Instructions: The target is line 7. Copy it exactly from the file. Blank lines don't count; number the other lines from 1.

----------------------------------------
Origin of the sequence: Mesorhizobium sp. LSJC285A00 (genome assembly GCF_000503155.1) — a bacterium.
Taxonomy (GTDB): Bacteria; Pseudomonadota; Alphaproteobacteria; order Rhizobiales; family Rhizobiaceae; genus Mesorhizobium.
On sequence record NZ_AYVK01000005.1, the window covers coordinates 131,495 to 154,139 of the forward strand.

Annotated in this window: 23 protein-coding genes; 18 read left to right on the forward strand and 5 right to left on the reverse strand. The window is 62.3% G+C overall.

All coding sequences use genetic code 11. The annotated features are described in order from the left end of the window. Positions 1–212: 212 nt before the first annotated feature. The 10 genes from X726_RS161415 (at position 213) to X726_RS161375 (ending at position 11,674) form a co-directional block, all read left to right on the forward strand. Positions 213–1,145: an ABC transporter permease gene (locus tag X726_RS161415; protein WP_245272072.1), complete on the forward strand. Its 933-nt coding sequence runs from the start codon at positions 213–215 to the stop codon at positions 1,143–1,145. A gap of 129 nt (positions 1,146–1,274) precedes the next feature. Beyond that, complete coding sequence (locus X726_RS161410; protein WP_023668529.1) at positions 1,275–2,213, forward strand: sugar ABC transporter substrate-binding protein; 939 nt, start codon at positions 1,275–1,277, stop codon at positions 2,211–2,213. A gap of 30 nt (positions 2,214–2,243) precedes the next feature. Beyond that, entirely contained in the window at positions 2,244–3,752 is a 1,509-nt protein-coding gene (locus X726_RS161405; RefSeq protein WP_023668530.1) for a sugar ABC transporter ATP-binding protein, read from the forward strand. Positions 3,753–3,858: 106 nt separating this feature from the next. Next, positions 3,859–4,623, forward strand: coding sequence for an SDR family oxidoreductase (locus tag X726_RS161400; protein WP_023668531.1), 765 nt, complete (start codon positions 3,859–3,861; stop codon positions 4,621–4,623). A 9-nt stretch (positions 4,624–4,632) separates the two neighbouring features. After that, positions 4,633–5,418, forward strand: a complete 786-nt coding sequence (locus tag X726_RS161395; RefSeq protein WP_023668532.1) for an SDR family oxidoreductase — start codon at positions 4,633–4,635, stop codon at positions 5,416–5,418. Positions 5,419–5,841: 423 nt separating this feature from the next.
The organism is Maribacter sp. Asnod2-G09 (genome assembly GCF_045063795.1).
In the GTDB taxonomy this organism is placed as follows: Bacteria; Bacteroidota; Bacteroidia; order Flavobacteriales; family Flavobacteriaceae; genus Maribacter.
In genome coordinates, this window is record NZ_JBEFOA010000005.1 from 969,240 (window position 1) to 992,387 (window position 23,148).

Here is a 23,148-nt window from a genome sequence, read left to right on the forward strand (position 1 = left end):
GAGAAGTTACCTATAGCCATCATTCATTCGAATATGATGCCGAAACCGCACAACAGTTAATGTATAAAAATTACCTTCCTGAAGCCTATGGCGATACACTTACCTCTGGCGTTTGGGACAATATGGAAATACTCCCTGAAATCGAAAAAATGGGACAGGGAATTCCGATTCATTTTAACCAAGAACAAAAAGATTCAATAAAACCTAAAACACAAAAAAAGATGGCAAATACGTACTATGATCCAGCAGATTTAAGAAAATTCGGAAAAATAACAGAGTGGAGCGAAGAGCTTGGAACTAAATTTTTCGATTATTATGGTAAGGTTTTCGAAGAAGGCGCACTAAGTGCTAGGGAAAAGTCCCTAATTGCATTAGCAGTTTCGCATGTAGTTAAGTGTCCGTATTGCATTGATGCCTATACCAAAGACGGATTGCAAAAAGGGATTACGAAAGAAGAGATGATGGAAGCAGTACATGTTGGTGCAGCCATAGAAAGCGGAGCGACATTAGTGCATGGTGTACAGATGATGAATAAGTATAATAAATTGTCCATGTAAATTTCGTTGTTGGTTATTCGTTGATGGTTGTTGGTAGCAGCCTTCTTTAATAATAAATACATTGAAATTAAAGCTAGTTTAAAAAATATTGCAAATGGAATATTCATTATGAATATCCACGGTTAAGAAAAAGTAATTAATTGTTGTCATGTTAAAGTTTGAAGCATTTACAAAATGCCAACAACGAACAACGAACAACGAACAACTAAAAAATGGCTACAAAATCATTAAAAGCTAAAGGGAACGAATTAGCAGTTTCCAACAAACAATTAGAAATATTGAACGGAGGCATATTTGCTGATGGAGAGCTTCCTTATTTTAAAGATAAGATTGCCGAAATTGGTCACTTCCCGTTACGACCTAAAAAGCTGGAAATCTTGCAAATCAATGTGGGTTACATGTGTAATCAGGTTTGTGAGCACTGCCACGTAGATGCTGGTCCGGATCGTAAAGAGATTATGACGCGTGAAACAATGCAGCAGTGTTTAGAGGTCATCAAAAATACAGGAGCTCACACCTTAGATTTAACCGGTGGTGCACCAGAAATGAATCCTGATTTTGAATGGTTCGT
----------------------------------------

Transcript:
In the GTDB taxonomy this organism is placed as follows: Bacteria; Bacteroidota; Bacteroidia; order Flavobacteriales; family Flavobacteriaceae; genus Maribacter.